The Next Device: On Your Wrist

pebbleWhat possibly could you do with another device? You now have your laptop, your tablet and your smartphone – and most of these devices you take with you everyday, at least the smartphone. Add to this the big screen TV. And now people are talking about smart watch. Why would you need another device like a smart watch? If you think about it, the smart watch has the potential to disrupt some of the functionality of the smartphone.

One of the biggest news for the Consumer Electric Show (CES) in Las Vegas earlier this year (2013) was the avalanche of smart watches. This is five years after LG introduced it’s smart watch at the same show in 2009 and 63 years after Dick Tracy. What’s different now is the interoperability of the watch with your smartphone and even the cloud. As I have argued, the important development in last few years is how our digital profile is becoming cloud based. That means, our information is available in all device all the time. Syncing is ubiquitous.

The latest hit is undoubtedly the Pebble from Pebble Technology. This Kickstarted developed watch is already famous for asking for $100.000 and getting over $10 million in funding. It is also crowd-developed with potential buyers deciding what they find important in a watch. For example, which colours to support.

Now Apple is rumoured to be developing iWatch a companion to the iPhone and the iOS ecosystem. Some reports say that this is some years away since the glass technology is not ready, but others say that it may become available soon.

This interesting may seem strange, in particular because it is coming from a generation that simply don’t wear watch. The digital generation which grew up with computers and cellphones, never got used to wristwatches. There was no need. The environment is surrounded with time. Why have a single function device that is also redundant. Now the watch less generation is discovering watches.

The idea of a smart watch is not new. Microsoft developed it’s SPOT technology at the beginning of the century. SPOT stands for Smart Personal Object Technology and was not specifically targeted at watches but every day household items, such as coffee machines, alarm clocks and satnav devices. The service was based on FM radio signals and was more like a broadcast. The service started in 2004 and was discontinued in 2011. SPOT is an interesting technology. It was too late in the race for GPS devices it was too early for watches.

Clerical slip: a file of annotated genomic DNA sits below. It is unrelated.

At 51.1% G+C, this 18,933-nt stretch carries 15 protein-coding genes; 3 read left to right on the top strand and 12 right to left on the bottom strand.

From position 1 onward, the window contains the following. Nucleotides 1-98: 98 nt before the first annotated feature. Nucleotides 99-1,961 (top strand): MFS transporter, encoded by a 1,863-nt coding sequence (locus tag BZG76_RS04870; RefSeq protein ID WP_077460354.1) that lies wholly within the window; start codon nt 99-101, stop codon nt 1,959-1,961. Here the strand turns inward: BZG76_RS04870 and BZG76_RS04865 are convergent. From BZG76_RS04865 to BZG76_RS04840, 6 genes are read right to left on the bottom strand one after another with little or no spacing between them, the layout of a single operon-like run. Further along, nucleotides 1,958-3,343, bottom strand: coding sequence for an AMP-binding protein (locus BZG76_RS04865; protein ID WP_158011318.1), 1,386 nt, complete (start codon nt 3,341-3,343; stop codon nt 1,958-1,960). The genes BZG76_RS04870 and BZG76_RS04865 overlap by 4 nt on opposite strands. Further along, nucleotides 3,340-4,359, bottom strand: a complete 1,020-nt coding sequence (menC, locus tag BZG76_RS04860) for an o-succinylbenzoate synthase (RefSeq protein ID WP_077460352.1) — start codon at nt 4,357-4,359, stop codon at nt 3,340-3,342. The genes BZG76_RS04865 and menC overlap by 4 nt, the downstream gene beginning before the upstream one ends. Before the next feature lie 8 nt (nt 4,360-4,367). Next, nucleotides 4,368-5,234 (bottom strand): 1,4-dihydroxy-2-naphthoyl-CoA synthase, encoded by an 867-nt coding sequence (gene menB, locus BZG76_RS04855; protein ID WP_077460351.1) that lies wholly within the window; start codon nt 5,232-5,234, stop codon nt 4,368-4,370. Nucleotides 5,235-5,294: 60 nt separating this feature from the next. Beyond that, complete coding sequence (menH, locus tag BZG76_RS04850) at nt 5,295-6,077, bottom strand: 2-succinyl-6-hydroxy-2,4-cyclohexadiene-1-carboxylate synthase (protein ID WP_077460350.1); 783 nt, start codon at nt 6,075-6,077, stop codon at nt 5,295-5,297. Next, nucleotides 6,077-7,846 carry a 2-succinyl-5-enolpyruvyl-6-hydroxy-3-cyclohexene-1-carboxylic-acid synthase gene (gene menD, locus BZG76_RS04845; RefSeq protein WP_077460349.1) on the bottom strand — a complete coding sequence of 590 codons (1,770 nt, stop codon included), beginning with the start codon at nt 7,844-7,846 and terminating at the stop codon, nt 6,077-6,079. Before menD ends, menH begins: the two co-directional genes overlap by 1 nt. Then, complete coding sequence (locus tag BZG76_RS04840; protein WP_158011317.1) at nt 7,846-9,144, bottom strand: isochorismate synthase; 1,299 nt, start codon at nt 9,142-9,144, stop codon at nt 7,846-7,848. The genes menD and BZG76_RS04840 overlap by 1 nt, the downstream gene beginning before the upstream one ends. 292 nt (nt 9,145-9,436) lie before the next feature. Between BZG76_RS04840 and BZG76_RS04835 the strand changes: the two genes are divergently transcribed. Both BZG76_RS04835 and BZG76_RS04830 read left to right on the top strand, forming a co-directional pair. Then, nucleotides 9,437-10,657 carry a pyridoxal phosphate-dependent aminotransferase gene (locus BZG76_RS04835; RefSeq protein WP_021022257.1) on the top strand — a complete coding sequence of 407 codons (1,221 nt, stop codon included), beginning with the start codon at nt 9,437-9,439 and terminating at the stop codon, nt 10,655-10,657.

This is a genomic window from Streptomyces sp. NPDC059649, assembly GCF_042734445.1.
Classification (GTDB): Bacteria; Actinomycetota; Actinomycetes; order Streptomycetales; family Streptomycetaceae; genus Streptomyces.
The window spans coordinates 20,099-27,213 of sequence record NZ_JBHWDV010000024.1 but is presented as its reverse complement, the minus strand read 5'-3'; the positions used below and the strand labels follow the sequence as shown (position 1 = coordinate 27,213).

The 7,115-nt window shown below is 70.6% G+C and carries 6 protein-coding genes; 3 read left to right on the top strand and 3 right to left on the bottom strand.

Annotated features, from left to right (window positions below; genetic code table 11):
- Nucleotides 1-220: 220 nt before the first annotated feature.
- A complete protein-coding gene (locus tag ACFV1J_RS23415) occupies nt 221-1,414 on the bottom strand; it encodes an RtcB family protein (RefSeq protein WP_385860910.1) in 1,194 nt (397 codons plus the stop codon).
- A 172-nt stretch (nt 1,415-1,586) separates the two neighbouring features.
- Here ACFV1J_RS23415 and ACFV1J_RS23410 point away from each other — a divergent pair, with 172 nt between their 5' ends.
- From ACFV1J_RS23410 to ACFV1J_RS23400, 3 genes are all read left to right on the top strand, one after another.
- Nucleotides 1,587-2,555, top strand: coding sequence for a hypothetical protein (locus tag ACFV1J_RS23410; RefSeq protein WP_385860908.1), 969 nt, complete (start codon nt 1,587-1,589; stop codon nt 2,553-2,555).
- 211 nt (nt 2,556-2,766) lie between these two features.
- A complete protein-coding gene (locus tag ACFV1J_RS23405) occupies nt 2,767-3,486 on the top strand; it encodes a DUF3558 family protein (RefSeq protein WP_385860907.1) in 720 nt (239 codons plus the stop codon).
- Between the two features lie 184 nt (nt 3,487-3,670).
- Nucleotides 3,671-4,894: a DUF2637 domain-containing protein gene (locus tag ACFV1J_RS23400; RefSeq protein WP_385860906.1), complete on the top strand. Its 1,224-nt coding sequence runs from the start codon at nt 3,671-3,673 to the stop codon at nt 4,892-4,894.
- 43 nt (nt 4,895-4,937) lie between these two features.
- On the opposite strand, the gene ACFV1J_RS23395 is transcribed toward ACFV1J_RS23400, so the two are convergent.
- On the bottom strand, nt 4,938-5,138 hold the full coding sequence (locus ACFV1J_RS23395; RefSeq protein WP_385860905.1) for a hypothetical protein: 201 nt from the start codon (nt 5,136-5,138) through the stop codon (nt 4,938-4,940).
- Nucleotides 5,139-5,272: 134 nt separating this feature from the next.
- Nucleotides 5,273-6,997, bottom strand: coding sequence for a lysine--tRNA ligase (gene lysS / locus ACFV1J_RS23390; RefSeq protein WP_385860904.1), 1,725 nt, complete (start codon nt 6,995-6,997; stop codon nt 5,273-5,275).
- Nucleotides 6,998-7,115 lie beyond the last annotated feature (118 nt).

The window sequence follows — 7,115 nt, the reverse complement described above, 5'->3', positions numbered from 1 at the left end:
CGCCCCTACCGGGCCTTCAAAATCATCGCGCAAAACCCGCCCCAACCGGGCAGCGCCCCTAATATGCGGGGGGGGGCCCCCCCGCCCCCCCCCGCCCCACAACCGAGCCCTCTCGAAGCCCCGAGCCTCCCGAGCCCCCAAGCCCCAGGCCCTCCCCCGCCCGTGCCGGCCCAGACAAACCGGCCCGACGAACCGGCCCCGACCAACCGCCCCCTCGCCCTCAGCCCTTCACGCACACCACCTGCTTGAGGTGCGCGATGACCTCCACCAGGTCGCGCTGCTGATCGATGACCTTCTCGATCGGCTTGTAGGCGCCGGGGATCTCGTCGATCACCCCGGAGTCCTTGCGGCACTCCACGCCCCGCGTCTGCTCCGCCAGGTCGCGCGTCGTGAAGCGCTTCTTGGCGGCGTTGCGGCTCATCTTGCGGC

The new generation of watches is different. There are three ways in which this is different now. First, smartphones have become very popular and widespread. Having a watch that syncs with your smartphone is possible. Of course watches can have 3G or 4G connectivity. Second, we now have contant connectivity. They are always-on and syncs with your smartphone. And thirdly, these are powerful computers. These computers can be built today. So according to the adjacent possible, smart watches are ready for the market.

Another thing that is also different is that smart watches are customised for your own content and can display notification such as emails or messages. Having a constant view of what is going on is sure to fuel the  checking habit, a syndrome where people are in constant need to check for something new.

We have yet to see if the watch will take off significantly and disrupt traditional watches. We have to realize that these watches are just one of many things we will see come in the next few years. It represents a whole category of things – Internet of things. New objects as well as old everyday object are becoming aware of their environment and connected using wi-fi or 3G/4G. We are seeing the beginning of the wearable revolution. Indeed, this will become the decade of the wearables.

The Multi-screen Future of the Living Room

Plotting the future of the Living Room

For decades the most important device in the living room has been the TV. People may have stereos and some music speakers but the center of attention is the TV. And to control the TV you need the easily lost remote. Today, more devices are being used in the living room. It turns out that 87% of people are using a second device when watching TV. Still, these devices are isolated and not connected. This is changing. The future of the living room is to have multiple devices, all connected, working together to create an entertainment experience.

When the iPad came out many technology pundits wondered what people would use if for. It was not clear what problem the device would solve. What possibly could it do that a laptop or notebook could not do they would wonder. That did not hinder people from getting a tablet, and it turned out to have many uses. Most people use a tablet to browse the web but many are using it for email, games, and movies. But the real benefit was the ease of use and the multi-touch interface. Grab the tablet and it is instantly on, ready to be used. The laptop still has few minutes of bootup time and using it feels like working anyway.